# Spin dynamic simulation

Life means change and change in magnetism means dynamics. However, spin dynamics is a great challenge in physics caused by the underlying nonlinear differential equations. These equations cannot be solved analytical in general.

Depending on the system size a quantum mechanical description is necessary or a classical one can be used. The goal of our group is to investigate the interface between classical physics and quantum mechanics. The used methods are identical: numerical solving of the equations of motion. The difference is just the choice of the differential equations: in the classical limit the Landau-Lifshitz-Gilbert (LLG) equation:

and in the quantum mechanical limit the time dependent Schrödinger equation (TDSE) with additional relaxation term [1]:

Both differential equations are describing the dynamics of a magnetic moment. The original LLG equation contains two parts : The first one describes the precession of the magnetic moment in an effective field (first term on the right hand side) and the second one the relaxation (second term). The last two terms have been proposed 60 years after the first mention and became of special interest during the last years.

These terms describe the coupling of the magnetic moment with a spin polarized current.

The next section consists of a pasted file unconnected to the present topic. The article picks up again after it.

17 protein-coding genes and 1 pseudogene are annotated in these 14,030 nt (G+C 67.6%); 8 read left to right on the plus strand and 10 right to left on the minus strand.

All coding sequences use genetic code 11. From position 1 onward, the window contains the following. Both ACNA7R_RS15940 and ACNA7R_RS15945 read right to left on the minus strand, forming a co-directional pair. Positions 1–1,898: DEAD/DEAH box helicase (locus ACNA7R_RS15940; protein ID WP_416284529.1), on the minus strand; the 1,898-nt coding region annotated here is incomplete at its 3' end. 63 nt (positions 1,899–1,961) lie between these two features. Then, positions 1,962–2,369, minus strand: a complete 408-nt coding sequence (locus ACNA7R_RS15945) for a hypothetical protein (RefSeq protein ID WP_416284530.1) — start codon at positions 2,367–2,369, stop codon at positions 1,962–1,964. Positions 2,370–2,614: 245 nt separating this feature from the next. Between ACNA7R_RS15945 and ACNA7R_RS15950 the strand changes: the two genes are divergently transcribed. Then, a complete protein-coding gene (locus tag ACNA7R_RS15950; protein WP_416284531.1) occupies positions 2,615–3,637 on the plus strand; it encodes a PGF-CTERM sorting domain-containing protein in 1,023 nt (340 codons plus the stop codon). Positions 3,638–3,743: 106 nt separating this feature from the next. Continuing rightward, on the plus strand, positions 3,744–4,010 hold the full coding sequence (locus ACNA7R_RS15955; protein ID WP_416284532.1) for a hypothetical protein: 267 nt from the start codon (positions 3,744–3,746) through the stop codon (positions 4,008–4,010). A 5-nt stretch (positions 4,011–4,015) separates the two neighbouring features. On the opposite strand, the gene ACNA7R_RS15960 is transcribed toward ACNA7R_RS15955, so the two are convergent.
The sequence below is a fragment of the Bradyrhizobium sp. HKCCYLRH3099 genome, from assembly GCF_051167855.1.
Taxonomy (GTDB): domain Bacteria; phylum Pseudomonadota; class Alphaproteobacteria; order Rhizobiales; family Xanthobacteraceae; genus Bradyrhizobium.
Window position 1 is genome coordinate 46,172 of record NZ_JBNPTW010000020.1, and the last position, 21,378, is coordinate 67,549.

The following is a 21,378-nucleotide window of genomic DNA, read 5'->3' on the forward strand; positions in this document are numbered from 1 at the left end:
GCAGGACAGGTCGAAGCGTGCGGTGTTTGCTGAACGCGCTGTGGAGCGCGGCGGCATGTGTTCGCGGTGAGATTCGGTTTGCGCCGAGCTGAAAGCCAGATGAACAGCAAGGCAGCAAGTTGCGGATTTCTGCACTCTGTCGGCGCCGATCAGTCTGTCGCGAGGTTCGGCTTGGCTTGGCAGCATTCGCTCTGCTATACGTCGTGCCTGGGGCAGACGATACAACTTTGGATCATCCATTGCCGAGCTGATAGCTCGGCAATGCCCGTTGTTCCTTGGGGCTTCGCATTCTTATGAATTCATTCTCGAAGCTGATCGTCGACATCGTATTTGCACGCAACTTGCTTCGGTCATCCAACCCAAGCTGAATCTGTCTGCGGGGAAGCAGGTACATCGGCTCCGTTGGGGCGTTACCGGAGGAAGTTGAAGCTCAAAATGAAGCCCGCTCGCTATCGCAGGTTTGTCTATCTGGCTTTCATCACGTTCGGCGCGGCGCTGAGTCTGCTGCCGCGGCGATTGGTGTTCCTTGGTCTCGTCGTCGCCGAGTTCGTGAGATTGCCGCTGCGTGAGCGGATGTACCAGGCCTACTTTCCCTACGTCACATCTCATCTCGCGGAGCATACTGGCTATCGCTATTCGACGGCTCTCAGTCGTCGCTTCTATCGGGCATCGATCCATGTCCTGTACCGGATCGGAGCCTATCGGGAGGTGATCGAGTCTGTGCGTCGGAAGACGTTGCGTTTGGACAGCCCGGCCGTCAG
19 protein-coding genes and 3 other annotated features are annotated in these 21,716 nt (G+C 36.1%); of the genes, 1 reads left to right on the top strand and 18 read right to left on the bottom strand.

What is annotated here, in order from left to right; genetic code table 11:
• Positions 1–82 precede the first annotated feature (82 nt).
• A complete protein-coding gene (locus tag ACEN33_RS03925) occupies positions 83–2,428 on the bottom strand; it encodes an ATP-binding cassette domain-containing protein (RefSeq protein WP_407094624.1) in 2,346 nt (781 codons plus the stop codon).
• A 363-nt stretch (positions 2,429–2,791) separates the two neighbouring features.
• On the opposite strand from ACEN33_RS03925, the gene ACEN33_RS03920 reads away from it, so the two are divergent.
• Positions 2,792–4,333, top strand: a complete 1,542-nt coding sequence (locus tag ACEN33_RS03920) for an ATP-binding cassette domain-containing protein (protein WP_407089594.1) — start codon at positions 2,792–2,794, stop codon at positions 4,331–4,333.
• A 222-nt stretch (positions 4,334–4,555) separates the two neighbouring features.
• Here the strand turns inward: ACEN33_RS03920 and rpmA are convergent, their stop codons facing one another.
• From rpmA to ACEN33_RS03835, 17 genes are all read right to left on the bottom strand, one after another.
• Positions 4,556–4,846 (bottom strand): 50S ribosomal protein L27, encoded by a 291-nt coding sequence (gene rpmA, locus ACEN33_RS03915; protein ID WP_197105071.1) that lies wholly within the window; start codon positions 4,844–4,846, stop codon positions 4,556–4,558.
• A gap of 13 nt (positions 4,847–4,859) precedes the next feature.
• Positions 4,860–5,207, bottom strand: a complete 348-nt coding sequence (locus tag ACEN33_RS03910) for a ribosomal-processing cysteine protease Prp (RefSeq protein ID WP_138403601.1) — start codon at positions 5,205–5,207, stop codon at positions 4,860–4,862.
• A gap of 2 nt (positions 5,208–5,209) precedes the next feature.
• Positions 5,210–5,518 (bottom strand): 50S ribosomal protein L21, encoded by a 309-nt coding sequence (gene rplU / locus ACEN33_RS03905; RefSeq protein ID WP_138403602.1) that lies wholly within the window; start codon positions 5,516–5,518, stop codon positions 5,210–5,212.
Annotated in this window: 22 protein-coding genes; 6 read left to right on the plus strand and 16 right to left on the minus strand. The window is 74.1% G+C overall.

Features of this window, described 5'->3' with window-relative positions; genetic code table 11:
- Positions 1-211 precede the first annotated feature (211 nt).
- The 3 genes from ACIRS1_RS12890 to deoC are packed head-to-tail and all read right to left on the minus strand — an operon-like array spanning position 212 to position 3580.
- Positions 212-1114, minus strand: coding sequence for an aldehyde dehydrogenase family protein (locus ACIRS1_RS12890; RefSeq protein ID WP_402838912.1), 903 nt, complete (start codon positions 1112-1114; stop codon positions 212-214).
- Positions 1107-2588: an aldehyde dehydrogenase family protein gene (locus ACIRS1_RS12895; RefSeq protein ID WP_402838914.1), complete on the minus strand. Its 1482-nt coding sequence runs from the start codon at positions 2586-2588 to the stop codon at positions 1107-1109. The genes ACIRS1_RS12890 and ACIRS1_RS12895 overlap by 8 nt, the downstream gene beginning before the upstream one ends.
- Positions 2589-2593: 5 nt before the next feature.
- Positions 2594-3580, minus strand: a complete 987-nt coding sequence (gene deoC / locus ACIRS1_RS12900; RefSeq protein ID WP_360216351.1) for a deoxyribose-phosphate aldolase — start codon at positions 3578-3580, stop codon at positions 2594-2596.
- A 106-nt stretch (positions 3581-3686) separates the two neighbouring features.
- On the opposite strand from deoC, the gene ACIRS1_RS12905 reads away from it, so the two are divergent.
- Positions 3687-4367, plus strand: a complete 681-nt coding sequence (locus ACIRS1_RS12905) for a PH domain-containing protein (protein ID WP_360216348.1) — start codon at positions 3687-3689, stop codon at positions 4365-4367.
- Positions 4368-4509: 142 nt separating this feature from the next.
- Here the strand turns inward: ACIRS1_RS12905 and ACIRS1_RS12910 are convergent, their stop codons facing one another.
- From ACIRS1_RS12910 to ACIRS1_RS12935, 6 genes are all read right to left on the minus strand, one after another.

With this differential equation we could answer the question about the possibility of manipulation of a magnetic domain wall via a spin-polarized scanning tunneling microscope (SP-STM) [2-4]. Therefore, we have simulated a spin-polarized current tunneling from a magnetized tip to the sample a flat magnetic wire which contains a transverse domain wall. During the simulation the tip runs along the wire. It could be shown that it is possible to manipulate a domain wall with an SP-STM. To confirm this result additional Monte Carlo calculations have been performed showing identical results [3].

The dynamics cannot be described by the classical LLG equation if one goes to small systems e.g. magnetic molecules or single atoms. However, there are two exceptional cases: the dynamics of coherent states which behave classical and single spins described by a linear Hamilton operator [5]. Nevertheless, these are special cases. In general, one has to solve the TDSE or the quantum Liouville equation. We have used the TDSE to check the possibility to switch a single magnetic moment via a magnetic exchange force microscope (MEx-FM). Depending on the appearance of relaxation and quantum tunneling different scenarios can be described. Further, it can be shown that it is possible to switch the magnetic moment.